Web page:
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Old 06-29-2007, 07:42 PM   #67
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The hobby shop owners need to learn how to stop listening to the 'racers' idea's on how to spoil themselves. Touring car was popular when it was parking lot racing. Remember that? When a hobby shop that was located in a highly visable strip mall setup a temporary track out in the parking lot and alot of people passing by could see the racing action and get intrested. Cars were simple and cheap shaft drive, the important things that bring new people into the hobby. You guys are getting spoiled into extinction just like electric off-road did. Go indoor, go out of business. Lipo and brushless are not going to save a hobby that is hidden in a industrial park where only the guys who know how to look for an r/c track can find them.
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Old 06-29-2007, 07:54 PM   #68
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The problem in region 9 is the lack of new racers coming in to the hobby. How you get them back I have no idea. If I knew that I'd have my own track.
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Old 06-29-2007, 08:03 PM   #69
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Originally Posted by Turbo Joe View Post
Why not have the shop sell parts at a competitive price and charge a reasonable price for the track rental? If the track doesn't pay the freight, you can't just keep over-charging the parts customers, because the parts customers are really one who pay the freight, square foot-wise.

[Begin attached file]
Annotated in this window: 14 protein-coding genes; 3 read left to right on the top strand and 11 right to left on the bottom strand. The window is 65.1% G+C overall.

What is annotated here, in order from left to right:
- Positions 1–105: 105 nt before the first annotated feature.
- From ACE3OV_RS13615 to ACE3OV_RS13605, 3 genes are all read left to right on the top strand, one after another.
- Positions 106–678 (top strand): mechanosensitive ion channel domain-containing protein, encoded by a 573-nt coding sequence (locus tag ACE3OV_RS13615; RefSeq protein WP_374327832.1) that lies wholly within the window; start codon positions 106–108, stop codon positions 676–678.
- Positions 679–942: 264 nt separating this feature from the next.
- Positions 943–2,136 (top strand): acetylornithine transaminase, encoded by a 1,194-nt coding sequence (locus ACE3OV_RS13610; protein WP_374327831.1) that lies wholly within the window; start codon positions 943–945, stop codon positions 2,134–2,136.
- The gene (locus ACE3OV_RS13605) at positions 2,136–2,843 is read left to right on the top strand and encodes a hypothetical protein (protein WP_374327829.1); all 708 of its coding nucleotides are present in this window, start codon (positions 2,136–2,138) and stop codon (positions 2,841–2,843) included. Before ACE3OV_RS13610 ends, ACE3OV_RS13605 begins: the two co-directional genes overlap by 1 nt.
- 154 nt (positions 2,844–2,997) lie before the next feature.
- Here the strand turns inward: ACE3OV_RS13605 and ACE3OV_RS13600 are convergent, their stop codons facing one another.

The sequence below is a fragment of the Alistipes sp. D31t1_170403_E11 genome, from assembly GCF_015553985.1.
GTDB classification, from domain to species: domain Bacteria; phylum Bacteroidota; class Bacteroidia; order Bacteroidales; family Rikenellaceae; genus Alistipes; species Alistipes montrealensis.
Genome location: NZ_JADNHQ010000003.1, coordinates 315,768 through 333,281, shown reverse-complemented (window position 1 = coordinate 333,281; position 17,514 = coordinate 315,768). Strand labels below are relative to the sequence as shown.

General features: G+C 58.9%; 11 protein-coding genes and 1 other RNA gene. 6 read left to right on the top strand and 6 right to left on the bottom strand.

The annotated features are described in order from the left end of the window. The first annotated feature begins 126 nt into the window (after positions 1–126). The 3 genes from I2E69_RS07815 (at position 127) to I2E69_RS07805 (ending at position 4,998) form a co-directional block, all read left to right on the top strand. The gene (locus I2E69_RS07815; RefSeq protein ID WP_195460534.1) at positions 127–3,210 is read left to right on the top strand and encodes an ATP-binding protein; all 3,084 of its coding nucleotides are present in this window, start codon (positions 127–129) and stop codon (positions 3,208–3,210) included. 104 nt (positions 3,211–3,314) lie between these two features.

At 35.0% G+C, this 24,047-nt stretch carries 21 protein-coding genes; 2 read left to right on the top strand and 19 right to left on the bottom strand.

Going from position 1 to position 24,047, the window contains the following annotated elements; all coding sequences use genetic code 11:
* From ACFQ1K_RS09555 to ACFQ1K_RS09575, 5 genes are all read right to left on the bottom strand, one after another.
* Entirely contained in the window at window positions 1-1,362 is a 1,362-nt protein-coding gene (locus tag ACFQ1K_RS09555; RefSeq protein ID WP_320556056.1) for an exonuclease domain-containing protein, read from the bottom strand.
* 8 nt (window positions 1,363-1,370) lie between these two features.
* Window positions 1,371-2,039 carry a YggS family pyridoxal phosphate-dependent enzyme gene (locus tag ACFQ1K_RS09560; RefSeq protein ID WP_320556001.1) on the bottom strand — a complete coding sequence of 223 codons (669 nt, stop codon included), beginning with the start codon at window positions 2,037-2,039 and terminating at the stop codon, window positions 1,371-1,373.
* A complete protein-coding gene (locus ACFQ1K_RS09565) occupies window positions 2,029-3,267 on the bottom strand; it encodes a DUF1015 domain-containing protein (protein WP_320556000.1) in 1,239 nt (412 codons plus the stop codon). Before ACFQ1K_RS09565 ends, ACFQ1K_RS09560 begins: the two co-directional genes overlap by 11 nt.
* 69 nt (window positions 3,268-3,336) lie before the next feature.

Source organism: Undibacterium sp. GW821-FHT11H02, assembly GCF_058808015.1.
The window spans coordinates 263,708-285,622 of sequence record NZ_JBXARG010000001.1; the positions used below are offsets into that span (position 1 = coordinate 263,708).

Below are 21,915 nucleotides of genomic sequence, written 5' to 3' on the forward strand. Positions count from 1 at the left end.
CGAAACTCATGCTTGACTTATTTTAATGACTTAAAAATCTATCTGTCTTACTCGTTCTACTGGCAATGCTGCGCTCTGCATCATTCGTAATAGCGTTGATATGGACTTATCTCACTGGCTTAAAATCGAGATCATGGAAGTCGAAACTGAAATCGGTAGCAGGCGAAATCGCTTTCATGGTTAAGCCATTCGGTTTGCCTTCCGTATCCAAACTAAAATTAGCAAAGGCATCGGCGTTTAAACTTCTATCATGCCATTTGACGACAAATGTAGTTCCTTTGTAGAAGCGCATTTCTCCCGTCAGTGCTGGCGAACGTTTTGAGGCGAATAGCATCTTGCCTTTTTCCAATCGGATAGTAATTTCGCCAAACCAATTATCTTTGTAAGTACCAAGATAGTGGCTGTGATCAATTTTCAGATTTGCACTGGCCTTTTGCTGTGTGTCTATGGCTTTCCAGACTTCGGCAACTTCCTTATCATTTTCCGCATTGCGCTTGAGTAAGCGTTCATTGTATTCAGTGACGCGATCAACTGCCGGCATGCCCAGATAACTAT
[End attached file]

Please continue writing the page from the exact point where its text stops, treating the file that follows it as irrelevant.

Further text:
It's not possible to compete with an online store with less overhead.

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Where should I buy Losi parts at?
Hobbytown right on the corner(full list, not many parts on the hook)
Losipartshouse.com (have everything, great prices)
Revelation (don't have anything electric, all special order)?
Just trying to get this discussion back to earth.
This is more simplistic than you are imagining, and here's your answer .... Buy your parts from the track you'd like to continue racing at. Otherwise, your nice online discount will only be usefull for bashing in your backyard when all the local tracks go bye-bye in this cyclical swing. I've been around this hobby for longer than some of us have been alive, and I'd like to see this trend of tracks opening and closing calm down a bit.
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Old 06-29-2007, 08:26 PM   #70
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Quote:
Originally Posted by Scrubb
Go indoor, go out of business. Lipo and brushless are not going to save a hobby that is hidden in a industrial park where only the guys who know how to look for an r/c track can find them.
Exactly. Another problem related to what I was talking about, cheap rent is usually in places where most people don't go. As a racer some of my most frustrating times have been trying to find a track in some obscure unmarked industrial park in a part of town I've only accidentally been to once.

We hide in the dark with our uber geek friends, eventually get sick of one another, and go find something else to do (like hang out with our other friends on xbox live...or something equally as geeked out as r/c racing..)
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Old 06-29-2007, 08:32 PM   #71
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i agree things are cyclical (sp?), but i think the bigger picture is lack of CREATIVITY.

as i view it, most popular racing forms go thru a fairly consistent cycle, though the peak times vary. for instance.